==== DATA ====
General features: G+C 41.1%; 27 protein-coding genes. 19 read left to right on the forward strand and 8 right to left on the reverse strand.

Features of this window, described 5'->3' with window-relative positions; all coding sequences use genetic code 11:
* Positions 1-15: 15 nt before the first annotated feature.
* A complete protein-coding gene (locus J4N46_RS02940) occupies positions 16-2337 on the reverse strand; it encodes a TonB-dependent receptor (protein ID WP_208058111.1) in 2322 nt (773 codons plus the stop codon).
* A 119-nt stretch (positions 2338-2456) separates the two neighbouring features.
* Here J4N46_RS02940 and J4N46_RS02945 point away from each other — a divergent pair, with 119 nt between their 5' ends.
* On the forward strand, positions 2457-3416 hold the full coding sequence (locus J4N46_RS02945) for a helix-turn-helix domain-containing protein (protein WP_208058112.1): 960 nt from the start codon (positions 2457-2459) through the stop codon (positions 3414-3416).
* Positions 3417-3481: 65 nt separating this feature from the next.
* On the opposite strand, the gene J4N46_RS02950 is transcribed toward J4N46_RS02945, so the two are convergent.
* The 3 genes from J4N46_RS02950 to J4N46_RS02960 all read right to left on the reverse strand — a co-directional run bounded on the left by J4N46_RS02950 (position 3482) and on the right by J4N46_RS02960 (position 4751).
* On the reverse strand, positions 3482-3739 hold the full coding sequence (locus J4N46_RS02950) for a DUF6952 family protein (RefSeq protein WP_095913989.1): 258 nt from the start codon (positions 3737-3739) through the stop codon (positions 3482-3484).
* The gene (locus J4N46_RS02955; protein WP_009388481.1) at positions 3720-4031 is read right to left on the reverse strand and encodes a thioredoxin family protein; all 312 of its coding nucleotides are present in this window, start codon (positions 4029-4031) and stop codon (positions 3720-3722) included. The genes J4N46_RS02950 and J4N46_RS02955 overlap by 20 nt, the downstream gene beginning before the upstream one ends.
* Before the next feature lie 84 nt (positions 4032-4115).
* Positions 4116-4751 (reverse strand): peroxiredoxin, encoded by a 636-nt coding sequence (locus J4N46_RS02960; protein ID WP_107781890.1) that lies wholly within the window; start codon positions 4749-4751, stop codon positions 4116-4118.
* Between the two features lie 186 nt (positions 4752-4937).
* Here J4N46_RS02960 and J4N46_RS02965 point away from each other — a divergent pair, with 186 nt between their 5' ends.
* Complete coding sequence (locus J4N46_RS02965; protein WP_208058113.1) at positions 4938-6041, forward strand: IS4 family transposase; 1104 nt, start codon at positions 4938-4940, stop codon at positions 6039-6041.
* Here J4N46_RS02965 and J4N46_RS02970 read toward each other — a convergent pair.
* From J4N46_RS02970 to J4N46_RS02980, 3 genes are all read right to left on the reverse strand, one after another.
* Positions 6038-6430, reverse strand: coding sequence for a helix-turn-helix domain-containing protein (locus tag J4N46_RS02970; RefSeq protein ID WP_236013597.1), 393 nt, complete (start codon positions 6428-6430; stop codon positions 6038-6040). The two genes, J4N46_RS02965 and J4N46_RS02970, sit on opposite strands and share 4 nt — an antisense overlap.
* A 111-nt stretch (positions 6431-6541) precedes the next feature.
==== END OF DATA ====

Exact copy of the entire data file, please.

General features: G+C 41.1%; 27 protein-coding genes. 19 read left to right on the forward strand and 8 right to left on the reverse strand.

Features of this window, described 5'->3' with window-relative positions; all coding sequences use genetic code 11:
* Positions 1-15: 15 nt before the first annotated feature.
* A complete protein-coding gene (locus J4N46_RS02940) occupies positions 16-2337 on the reverse strand; it encodes a TonB-dependent receptor (protein ID WP_208058111.1) in 2322 nt (773 codons plus the stop codon).
* A 119-nt stretch (positions 2338-2456) separates the two neighbouring features.
* Here J4N46_RS02940 and J4N46_RS02945 point away from each other — a divergent pair, with 119 nt between their 5' ends.
* On the forward strand, positions 2457-3416 hold the full coding sequence (locus J4N46_RS02945) for a helix-turn-helix domain-containing protein (protein WP_208058112.1): 960 nt from the start codon (positions 2457-2459) through the stop codon (positions 3414-3416).
* Positions 3417-3481: 65 nt separating this feature from the next.
* On the opposite strand, the gene J4N46_RS02950 is transcribed toward J4N46_RS02945, so the two are convergent.
* The 3 genes from J4N46_RS02950 to J4N46_RS02960 all read right to left on the reverse strand — a co-directional run bounded on the left by J4N46_RS02950 (position 3482) and on the right by J4N46_RS02960 (position 4751).
* On the reverse strand, positions 3482-3739 hold the full coding sequence (locus J4N46_RS02950) for a DUF6952 family protein (RefSeq protein WP_095913989.1): 258 nt from the start codon (positions 3737-3739) through the stop codon (positions 3482-3484).
* The gene (locus J4N46_RS02955; protein WP_009388481.1) at positions 3720-4031 is read right to left on the reverse strand and encodes a thioredoxin family protein; all 312 of its coding nucleotides are present in this window, start codon (positions 4029-4031) and stop codon (positions 3720-3722) included. The genes J4N46_RS02950 and J4N46_RS02955 overlap by 20 nt, the downstream gene beginning before the upstream one ends.
* Before the next feature lie 84 nt (positions 4032-4115).
* Positions 4116-4751 (reverse strand): peroxiredoxin, encoded by a 636-nt coding sequence (locus J4N46_RS02960; protein ID WP_107781890.1) that lies wholly within the window; start codon positions 4749-4751, stop codon positions 4116-4118.
* Between the two features lie 186 nt (positions 4752-4937).
* Here J4N46_RS02960 and J4N46_RS02965 point away from each other — a divergent pair, with 186 nt between their 5' ends.
* Complete coding sequence (locus J4N46_RS02965; protein WP_208058113.1) at positions 4938-6041, forward strand: IS4 family transposase; 1104 nt, start codon at positions 4938-4940, stop codon at positions 6039-6041.
* Here J4N46_RS02965 and J4N46_RS02970 read toward each other — a convergent pair.
* From J4N46_RS02970 to J4N46_RS02980, 3 genes are all read right to left on the reverse strand, one after another.
* Positions 6038-6430, reverse strand: coding sequence for a helix-turn-helix domain-containing protein (locus tag J4N46_RS02970; RefSeq protein ID WP_236013597.1), 393 nt, complete (start codon positions 6428-6430; stop codon positions 6038-6040). The two genes, J4N46_RS02965 and J4N46_RS02970, sit on opposite strands and share 4 nt — an antisense overlap.
* A 111-nt stretch (positions 6431-6541) precedes the next feature.